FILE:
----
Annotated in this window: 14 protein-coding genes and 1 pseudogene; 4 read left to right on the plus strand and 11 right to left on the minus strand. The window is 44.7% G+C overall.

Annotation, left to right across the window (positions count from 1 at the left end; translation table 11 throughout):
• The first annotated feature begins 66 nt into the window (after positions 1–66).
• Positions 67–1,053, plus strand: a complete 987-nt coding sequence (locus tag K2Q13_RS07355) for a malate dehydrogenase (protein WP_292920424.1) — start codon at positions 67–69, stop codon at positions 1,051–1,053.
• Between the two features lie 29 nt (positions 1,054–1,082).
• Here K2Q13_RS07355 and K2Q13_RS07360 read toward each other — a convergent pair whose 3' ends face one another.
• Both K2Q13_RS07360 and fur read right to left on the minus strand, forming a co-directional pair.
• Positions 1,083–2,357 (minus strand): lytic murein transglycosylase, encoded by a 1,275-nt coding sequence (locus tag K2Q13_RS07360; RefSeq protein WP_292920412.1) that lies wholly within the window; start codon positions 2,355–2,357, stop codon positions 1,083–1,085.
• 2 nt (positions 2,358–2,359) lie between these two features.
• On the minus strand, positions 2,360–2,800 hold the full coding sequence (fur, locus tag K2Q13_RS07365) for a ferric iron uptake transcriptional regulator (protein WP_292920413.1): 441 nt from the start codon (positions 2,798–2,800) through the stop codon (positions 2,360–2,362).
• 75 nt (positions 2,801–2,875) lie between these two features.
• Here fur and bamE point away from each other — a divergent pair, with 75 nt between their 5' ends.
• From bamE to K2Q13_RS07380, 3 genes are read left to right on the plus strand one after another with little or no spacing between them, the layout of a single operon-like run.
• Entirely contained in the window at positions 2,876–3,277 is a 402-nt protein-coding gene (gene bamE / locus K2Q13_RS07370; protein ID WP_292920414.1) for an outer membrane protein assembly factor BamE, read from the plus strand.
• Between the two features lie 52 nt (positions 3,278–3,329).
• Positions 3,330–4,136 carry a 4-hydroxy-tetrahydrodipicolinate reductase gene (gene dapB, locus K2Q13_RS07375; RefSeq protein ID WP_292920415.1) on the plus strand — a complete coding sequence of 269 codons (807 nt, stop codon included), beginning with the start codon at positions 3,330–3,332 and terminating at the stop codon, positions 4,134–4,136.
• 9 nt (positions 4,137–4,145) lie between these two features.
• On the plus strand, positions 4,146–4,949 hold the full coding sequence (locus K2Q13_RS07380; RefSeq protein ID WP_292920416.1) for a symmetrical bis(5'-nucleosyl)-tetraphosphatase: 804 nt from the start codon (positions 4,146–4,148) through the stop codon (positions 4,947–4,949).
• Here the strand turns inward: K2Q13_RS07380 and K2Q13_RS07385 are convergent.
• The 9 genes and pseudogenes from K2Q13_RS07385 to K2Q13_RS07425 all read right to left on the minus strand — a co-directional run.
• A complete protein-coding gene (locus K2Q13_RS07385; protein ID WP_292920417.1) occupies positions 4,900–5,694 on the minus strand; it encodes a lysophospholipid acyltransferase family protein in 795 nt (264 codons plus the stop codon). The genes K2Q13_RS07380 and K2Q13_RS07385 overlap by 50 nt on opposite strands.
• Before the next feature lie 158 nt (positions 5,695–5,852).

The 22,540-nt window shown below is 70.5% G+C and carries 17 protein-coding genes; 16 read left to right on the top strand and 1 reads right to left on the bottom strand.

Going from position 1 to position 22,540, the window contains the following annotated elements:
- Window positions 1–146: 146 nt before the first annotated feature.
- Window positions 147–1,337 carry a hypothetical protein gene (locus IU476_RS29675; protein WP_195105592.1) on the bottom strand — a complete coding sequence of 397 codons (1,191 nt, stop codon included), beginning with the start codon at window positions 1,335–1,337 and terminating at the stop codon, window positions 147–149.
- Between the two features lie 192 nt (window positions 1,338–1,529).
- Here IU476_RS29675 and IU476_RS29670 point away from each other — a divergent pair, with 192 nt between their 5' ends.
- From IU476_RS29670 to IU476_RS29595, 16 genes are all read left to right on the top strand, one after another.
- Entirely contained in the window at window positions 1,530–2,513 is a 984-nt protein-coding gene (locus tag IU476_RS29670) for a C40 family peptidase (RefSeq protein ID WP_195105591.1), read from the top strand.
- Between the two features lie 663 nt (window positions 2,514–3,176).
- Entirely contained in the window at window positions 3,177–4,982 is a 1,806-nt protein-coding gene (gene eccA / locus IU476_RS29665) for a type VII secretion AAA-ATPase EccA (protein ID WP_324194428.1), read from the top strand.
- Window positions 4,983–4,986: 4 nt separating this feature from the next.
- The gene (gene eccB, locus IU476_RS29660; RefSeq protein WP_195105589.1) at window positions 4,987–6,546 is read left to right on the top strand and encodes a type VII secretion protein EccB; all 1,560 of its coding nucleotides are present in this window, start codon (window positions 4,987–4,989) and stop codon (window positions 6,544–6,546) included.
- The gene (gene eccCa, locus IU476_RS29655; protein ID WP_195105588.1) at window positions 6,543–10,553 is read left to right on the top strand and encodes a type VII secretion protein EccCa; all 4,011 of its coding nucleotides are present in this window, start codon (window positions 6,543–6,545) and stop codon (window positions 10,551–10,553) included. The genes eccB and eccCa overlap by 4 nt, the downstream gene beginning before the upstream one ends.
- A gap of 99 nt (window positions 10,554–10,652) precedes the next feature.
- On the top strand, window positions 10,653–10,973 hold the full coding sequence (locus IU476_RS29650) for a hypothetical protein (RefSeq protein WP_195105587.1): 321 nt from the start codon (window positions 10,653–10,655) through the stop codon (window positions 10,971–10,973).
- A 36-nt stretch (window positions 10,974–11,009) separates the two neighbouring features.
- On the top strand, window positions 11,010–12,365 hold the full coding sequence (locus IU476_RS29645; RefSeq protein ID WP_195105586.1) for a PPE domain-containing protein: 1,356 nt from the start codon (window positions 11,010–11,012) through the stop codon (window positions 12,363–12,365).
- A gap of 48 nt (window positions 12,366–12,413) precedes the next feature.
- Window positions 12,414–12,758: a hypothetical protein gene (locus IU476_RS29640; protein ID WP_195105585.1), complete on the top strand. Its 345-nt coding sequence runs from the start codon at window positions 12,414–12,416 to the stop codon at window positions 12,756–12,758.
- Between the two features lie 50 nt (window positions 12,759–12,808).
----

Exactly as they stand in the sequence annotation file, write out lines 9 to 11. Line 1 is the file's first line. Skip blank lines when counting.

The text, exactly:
• 2 nt (positions 2,358–2,359) lie between these two features.
• On the minus strand, positions 2,360–2,800 hold the full coding sequence (fur, locus tag K2Q13_RS07365) for a ferric iron uptake transcriptional regulator (protein WP_292920413.1): 441 nt from the start codon (positions 2,798–2,800) through the stop codon (positions 2,360–2,362).
• 75 nt (positions 2,801–2,875) lie between these two features.